Democratic leaders are girding for a political war over the health care overhaul heading in to this year's midterm elections, preparing strategies and raising funds to fend off attacks by Republicans eager to capitalize on voter discontent.
Analysts from both parties predict the sweeping impact of the proposed health care changes, which will affect every American, to be the overriding issue, with the strongest and most personal impact in 2010.
Democratic leaders acknowledged this week in last-minute party fundraising appeals that they expect Republicans to come out with both guns blazing in pursuit of major gains in the House and Senate.
"They will spend the next 11 months spinning our health care victory into a weapon and hitting us with it. We might have the momentum now, but we must show the GOP and the pundits that we can sustain it until the 2010 elections," said Sen. Robert Menendez of New Jersey, chairman of the Democratic Senatorial Campaign Committee.
"Now that they lost this battle, they will be focusing their fight -- and their millions and millions of dollars -- on defeating us," he said.
National polls show strong opposition to the bills that have passed the House and Senate and now must be reconciled in a conference committee before facing a final vote. Polling data compiled by the Senate Republicans' campaign committee shows that Democrats are trailing their Republican challengers in every battleground state where opposition is strongest.
In the House, between a dozen and two dozen Democrats who voted for the bill are on their party's vulnerable list.
A Rasmussen poll conducted recently shows that Americans were opposed to the Democratic reforms by 55 percent to 40 percent, and think by a 54 percent to 24 percent margin that its enactment would make the quality of medical care worse. "Those figures have remained fairly consistent for months," Rasmussen said this week.
Democratic pollster Mark Mellman, in a strategy memo provided to Democratic senators last week, said the reason for the health care plan's unpopularity resulted from "voters knowing little about the substance of the plan" and the belief that those on the left remain unhappy with the Senate's decision to drop a government-run health insurance option.
Whatever is in the ultimate bill that Congress sends to President Obama next month for his certain signature, voters from all political persuasions will show their dissatisfaction at the ballot box, said health care policy analyst Grace-Marie Turner of the Galen Institute, a free-market think tank opposed to the reform.
"If they have to wait until November, so be it. They haven't changed their minds about ObamaCare over the last six months, and their opposition will get even stronger the more they learn about the details of the bills the House and Senate have passed," Ms. Turner said.
But some independent political pollsters and elections analysts question whether the health care issue will have staying power throughout next year since the health care legislation's provisions will not take effect until 2014 and since the economy likely will be the overriding concern for most voters.
"I think in the short term it will provide the Republicans with advantages in the sense that it will help Republicans to continue to consolidate their base," pollster John Zogby said.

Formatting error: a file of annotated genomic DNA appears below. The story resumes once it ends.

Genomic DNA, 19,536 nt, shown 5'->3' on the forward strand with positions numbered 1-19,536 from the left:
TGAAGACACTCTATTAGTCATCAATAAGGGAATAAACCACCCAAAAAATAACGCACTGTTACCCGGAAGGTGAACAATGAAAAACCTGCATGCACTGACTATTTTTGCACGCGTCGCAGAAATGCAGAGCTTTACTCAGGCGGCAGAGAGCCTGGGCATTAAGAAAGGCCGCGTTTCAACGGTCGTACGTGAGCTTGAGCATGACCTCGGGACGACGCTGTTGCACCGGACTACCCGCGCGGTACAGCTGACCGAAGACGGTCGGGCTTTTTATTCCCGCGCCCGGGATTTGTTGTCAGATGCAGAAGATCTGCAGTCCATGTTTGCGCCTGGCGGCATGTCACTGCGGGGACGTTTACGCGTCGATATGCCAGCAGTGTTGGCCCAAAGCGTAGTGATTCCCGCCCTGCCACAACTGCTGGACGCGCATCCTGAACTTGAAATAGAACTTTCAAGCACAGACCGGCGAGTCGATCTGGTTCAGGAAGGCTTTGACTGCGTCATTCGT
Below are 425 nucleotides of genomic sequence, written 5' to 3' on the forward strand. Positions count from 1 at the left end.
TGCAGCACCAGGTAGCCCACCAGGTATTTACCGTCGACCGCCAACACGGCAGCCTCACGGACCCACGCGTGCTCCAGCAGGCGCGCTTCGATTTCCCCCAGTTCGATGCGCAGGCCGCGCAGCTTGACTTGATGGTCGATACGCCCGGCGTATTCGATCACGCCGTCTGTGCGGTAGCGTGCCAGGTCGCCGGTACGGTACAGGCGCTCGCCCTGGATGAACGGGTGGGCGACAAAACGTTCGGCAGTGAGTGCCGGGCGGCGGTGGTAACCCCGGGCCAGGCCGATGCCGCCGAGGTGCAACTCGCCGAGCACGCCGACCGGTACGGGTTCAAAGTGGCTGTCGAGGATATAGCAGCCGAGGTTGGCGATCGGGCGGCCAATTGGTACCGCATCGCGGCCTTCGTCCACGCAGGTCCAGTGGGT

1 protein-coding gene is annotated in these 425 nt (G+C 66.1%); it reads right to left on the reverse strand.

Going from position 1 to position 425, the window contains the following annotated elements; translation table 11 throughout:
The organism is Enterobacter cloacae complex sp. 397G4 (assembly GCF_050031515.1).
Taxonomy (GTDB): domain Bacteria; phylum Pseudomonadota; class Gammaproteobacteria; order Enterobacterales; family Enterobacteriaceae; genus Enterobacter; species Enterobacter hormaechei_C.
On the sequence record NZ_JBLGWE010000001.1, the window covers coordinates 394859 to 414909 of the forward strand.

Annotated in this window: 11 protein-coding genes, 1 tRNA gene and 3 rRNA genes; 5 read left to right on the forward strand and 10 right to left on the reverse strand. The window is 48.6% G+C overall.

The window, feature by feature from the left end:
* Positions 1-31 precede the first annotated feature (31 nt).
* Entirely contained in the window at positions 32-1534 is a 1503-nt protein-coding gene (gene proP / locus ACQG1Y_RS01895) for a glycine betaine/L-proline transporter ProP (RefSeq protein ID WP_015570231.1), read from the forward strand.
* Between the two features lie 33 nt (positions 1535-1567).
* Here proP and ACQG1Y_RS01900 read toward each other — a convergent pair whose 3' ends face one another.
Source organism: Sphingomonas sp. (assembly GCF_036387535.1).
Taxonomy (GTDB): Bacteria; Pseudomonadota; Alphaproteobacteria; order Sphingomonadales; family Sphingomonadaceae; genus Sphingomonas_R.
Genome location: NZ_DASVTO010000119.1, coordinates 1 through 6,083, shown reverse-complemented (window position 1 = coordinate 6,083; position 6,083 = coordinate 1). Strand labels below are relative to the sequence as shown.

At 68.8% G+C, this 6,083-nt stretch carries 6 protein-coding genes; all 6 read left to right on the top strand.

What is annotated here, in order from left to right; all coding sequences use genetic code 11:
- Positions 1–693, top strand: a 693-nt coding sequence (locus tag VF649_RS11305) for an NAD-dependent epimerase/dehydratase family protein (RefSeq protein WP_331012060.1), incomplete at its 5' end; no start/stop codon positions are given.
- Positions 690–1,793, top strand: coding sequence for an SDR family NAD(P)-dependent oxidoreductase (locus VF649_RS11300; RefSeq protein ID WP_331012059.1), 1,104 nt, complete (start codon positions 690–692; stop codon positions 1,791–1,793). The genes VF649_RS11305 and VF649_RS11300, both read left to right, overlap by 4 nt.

"But in the mid- to long term, it will provide a Democratic advantage because it will be done, and therefore the debate will have lost its edge. Secondly, it will be seen as a step forward among those who are looking for some sort of health care relief, even though the act does not go into effect for several years, and, third, it allows Democrats to change the subject. The focus is likely to be on the economy and Afghanistan," Mr. Zogby said.
"I think the issue will burn out and be a net advantage to the Democrats who will say at least they did something," he said.
However, Jennifer Duffy, senior Senate elections analyst at the Cook Political Report, thinks it is still unclear how the issue will play out next year and which party will benefit, and points to vulnerable Democrats such as Sen. Blanche Lincoln of Arkansas, where opposition to the health care bills is strong. Mrs. Lincoln voted for it anyway after getting $100 million for her state to offset Medicaid costs. Polls showed that Mrs. Lincoln was trailing all four of her prospective challengers by three to six percentage points.
"I expect both parties to use health care. Republicans will take aim at Democrats sitting in swing or Republican-leaning seats like Lincoln. It seems that Democrats want Republicans on the record saying that health care should be repealed," Ms. Duffy said.
"The truth is that it is very hard to know how voters will react to the issue next fall. A vast majority of voters are still waiting to see what the legislation does and how it affects them. When that becomes clear, then they will make a final assessment about whether they are happy with it," she said.
A National Republican Senatorial Committee (NRSC) polling matchup of Democratic senators who face the voters next year and who backed the health care bill that passed the Senate on Christmas Eve showed last week that a number of these Democrats were in trouble.
In Colorado, for example, Sen. Michael Bennet was trailing his Republican rival by 37 percent to 46 percent. In Connecticut, Sen. Christopher J. Dodd was running well behind the Republican front-runner, 44 percent to 38 percent. In Nevada, Majority Leader Harry Reid, who crafted the bill that passed the Senate, was running behind his likely challenger by 49 percent to 43 percent.
"Not coincidentally, in these states, including a few blue states, where more voters disapprove than approve of the Democrats' health care bill, it's the GOP candidate who is leading in the head-to-head polls," NRSC spokesman Brian Walsh said.
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